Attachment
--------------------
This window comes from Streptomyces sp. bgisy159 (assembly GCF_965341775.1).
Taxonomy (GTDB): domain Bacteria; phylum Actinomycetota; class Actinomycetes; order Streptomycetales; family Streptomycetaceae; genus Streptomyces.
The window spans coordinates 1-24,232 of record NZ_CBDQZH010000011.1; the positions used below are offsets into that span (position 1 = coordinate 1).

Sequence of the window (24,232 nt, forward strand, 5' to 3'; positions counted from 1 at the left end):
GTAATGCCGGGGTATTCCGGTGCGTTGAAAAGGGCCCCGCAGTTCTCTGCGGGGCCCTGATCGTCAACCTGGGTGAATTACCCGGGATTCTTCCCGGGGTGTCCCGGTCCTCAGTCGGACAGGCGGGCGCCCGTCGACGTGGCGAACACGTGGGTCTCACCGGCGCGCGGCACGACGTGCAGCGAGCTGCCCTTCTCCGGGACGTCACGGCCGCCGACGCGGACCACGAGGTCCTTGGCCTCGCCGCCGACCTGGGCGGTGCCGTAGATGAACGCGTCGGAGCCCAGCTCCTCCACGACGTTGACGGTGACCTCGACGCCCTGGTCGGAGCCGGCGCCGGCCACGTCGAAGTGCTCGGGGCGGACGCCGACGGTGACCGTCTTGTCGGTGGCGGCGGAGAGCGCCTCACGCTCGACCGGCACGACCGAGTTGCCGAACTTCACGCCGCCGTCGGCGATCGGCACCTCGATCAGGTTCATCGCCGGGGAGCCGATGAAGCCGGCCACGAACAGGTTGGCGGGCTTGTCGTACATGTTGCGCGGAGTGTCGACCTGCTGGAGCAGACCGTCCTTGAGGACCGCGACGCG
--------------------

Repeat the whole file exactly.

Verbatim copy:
This window comes from Streptomyces sp. bgisy159 (assembly GCF_965341775.1).
Taxonomy (GTDB): domain Bacteria; phylum Actinomycetota; class Actinomycetes; order Streptomycetales; family Streptomycetaceae; genus Streptomyces.
The window spans coordinates 1-24,232 of record NZ_CBDQZH010000011.1; the positions used below are offsets into that span (position 1 = coordinate 1).

Sequence of the window (24,232 nt, forward strand, 5' to 3'; positions counted from 1 at the left end):
GTAATGCCGGGGTATTCCGGTGCGTTGAAAAGGGCCCCGCAGTTCTCTGCGGGGCCCTGATCGTCAACCTGGGTGAATTACCCGGGATTCTTCCCGGGGTGTCCCGGTCCTCAGTCGGACAGGCGGGCGCCCGTCGACGTGGCGAACACGTGGGTCTCACCGGCGCGCGGCACGACGTGCAGCGAGCTGCCCTTCTCCGGGACGTCACGGCCGCCGACGCGGACCACGAGGTCCTTGGCCTCGCCGCCGACCTGGGCGGTGCCGTAGATGAACGCGTCGGAGCCCAGCTCCTCCACGACGTTGACGGTGACCTCGACGCCCTGGTCGGAGCCGGCGCCGGCCACGTCGAAGTGCTCGGGGCGGACGCCGACGGTGACCGTCTTGTCGGTGGCGGCGGAGAGCGCCTCACGCTCGACCGGCACGACCGAGTTGCCGAACTTCACGCCGCCGTCGGCGATCGGCACCTCGATCAGGTTCATCGCCGGGGAGCCGATGAAGCCGGCCACGAACAGGTTGGCGGGCTTGTCGTACATGTTGCGCGGAGTGTCGACCTGCTGGAGCAGACCGTCCTTGAGGACCGCGACGCG